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THE LAST TELEGRAM
Genre: Mainstream, General Mainstream Fiction
Trenow’s debut is utterly enrapturing from the start. The first few chapters about Lily’s present-day life tease readers with a premise so intriguing it will seduce them into reading the rest of the book hungrily without stopping. Lily’s account of the silk-weaving industry and life in England during World War II is entrancing and beautifully told, and could possibly leave most readers clasping their box of tissues. The author’s research and personal experience regarding the silk business is evident through her writing, which will regale those who enjoy a touch of historical fiction. This heartbreaking, yet romantic and redeeming story is likely to stick in readers’ minds long after they finish this novel.
In England, just a few years prior to World War II, ambitious 18-year-old Lily Verner begins working for her family’s centuries-old silk weaving business. When a group of young Jewish refugee boys begin working at the silk mill, Lily falls in love with one of them — an intelligent, dark, and sultry young man named Stefan. When her family’s business begins manufacturing silk parachutes for troops, Lily makes a terrible mistake that haunts her for the decades that follow. In an effort to find inner peace, Lily takes the necessary steps toward facing the truth, and toward finally coming to terms with her longtime guilt. (SOURCEBOOKS, Apr., 416 pp., $14.99)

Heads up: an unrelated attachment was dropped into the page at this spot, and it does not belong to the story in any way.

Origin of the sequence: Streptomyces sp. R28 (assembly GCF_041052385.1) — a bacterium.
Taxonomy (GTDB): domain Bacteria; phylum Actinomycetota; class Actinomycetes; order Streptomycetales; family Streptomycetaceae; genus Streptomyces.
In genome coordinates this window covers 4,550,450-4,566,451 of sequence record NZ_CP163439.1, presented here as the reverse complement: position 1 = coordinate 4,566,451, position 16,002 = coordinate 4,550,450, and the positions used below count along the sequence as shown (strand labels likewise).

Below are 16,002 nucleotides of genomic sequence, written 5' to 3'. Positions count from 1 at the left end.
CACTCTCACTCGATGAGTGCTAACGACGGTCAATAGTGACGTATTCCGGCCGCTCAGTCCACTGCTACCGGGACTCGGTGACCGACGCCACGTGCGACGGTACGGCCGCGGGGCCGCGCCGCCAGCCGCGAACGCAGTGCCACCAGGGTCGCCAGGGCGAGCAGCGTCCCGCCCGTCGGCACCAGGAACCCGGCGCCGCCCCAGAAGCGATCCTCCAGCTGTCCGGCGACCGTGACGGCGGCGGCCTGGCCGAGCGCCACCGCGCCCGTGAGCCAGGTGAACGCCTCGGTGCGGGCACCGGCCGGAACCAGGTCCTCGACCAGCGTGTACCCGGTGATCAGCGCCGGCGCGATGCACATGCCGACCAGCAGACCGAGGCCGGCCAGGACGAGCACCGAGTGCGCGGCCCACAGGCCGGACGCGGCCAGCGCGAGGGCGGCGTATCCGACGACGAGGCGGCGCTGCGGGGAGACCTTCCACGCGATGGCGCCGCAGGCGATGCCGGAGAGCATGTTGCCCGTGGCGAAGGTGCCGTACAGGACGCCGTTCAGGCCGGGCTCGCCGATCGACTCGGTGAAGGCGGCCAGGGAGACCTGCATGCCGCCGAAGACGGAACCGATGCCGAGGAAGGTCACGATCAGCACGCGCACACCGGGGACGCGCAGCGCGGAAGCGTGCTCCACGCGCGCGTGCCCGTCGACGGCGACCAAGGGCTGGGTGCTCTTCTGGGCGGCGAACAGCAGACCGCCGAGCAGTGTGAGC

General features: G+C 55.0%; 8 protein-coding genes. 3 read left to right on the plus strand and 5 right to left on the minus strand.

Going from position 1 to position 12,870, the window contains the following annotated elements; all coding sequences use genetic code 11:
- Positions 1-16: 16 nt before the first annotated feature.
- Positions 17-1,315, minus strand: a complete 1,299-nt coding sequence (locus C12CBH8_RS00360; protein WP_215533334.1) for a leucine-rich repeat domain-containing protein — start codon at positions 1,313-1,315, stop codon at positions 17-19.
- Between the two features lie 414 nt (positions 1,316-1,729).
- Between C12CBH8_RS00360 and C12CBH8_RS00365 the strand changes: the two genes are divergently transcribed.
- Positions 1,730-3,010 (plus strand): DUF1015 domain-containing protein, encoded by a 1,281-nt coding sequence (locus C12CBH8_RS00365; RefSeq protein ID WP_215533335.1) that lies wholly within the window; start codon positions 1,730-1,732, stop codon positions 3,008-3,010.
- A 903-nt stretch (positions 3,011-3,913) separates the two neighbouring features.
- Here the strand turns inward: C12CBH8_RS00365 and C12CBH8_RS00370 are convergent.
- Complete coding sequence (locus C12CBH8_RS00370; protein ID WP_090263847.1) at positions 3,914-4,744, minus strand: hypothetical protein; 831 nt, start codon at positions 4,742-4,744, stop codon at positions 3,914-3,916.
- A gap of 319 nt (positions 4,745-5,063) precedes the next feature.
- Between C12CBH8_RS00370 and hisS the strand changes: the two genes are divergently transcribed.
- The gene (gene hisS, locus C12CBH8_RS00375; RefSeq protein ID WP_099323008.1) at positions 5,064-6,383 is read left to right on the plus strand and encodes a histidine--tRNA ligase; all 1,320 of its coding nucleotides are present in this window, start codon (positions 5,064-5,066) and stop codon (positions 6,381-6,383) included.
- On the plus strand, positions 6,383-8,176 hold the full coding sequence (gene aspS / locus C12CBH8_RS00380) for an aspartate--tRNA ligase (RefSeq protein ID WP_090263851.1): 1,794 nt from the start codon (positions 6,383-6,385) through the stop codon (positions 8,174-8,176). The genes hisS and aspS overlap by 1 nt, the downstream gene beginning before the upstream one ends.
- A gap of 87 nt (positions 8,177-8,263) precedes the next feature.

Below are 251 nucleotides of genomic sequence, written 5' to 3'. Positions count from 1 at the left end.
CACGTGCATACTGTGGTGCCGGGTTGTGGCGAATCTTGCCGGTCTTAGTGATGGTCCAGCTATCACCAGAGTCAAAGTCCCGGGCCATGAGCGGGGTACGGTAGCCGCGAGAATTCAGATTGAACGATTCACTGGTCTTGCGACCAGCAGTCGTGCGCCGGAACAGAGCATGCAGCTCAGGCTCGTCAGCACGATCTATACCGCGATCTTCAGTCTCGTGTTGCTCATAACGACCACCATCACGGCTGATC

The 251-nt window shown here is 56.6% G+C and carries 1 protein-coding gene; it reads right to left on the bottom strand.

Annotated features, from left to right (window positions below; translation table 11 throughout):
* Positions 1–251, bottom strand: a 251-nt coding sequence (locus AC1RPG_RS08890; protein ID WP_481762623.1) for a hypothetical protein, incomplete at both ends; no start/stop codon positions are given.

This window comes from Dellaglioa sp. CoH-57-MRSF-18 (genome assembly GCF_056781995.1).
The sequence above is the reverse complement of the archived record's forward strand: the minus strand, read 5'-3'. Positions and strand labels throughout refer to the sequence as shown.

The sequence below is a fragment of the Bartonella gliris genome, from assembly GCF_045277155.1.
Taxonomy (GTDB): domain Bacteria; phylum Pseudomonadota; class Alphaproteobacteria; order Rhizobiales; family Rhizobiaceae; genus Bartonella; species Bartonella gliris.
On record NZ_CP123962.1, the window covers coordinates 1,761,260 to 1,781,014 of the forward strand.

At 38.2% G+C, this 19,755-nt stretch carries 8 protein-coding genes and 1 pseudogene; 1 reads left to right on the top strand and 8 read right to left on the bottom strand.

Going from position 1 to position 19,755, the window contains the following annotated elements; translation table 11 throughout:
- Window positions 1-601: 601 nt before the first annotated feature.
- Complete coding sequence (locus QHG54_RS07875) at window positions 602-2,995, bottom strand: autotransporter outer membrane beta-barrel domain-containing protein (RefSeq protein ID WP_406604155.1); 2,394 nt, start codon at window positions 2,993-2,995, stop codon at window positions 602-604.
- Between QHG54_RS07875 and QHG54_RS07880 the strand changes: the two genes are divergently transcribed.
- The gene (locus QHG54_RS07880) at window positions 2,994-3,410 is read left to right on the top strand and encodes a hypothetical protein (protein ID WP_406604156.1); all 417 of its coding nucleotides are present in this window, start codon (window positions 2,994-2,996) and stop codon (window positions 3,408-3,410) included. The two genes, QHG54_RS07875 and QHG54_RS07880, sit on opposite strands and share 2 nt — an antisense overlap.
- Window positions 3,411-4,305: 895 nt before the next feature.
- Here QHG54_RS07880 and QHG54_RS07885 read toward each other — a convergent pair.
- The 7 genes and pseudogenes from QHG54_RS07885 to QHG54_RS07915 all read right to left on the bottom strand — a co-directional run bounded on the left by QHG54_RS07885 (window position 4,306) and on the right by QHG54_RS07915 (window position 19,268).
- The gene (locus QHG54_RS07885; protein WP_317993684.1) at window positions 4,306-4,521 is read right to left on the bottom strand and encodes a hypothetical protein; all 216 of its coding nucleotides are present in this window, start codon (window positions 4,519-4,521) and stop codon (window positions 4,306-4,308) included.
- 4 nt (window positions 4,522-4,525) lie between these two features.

Reviewed By: Sarah Eisenbraun
Published: April 2013